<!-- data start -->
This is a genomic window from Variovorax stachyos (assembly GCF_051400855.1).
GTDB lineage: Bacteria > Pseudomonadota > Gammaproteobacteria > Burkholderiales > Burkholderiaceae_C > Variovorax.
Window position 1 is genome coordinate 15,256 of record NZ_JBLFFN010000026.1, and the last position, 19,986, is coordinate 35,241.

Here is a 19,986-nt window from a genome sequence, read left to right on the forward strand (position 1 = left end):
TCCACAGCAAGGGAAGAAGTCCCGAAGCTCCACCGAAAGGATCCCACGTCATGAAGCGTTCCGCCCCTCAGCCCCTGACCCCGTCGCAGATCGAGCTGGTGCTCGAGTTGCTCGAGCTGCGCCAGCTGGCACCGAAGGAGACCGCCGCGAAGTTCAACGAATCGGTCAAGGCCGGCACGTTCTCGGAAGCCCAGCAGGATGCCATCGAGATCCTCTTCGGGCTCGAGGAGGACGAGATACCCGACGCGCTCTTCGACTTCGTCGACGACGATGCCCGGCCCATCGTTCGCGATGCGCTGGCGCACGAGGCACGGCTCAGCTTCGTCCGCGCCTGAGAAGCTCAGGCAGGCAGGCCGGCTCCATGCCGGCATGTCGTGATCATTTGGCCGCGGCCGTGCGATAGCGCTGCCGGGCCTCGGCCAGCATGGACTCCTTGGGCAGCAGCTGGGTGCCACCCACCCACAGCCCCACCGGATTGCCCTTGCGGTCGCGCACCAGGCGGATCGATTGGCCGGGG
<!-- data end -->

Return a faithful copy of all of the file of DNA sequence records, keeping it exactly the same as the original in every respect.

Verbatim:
This is a genomic window from Variovorax stachyos (assembly GCF_051400855.1).
GTDB lineage: Bacteria > Pseudomonadota > Gammaproteobacteria > Burkholderiales > Burkholderiaceae_C > Variovorax.
Window position 1 is genome coordinate 15,256 of record NZ_JBLFFN010000026.1, and the last position, 19,986, is coordinate 35,241.

Here is a 19,986-nt window from a genome sequence, read left to right on the forward strand (position 1 = left end):
TCCACAGCAAGGGAAGAAGTCCCGAAGCTCCACCGAAAGGATCCCACGTCATGAAGCGTTCCGCCCCTCAGCCCCTGACCCCGTCGCAGATCGAGCTGGTGCTCGAGTTGCTCGAGCTGCGCCAGCTGGCACCGAAGGAGACCGCCGCGAAGTTCAACGAATCGGTCAAGGCCGGCACGTTCTCGGAAGCCCAGCAGGATGCCATCGAGATCCTCTTCGGGCTCGAGGAGGACGAGATACCCGACGCGCTCTTCGACTTCGTCGACGACGATGCCCGGCCCATCGTTCGCGATGCGCTGGCGCACGAGGCACGGCTCAGCTTCGTCCGCGCCTGAGAAGCTCAGGCAGGCAGGCCGGCTCCATGCCGGCATGTCGTGATCATTTGGCCGCGGCCGTGCGATAGCGCTGCCGGGCCTCGGCCAGCATGGACTCCTTGGGCAGCAGCTGGGTGCCACCCACCCACAGCCCCACCGGATTGCCCTTGCGGTCGCGCACCAGGCGGATCGATTGGCCGGGG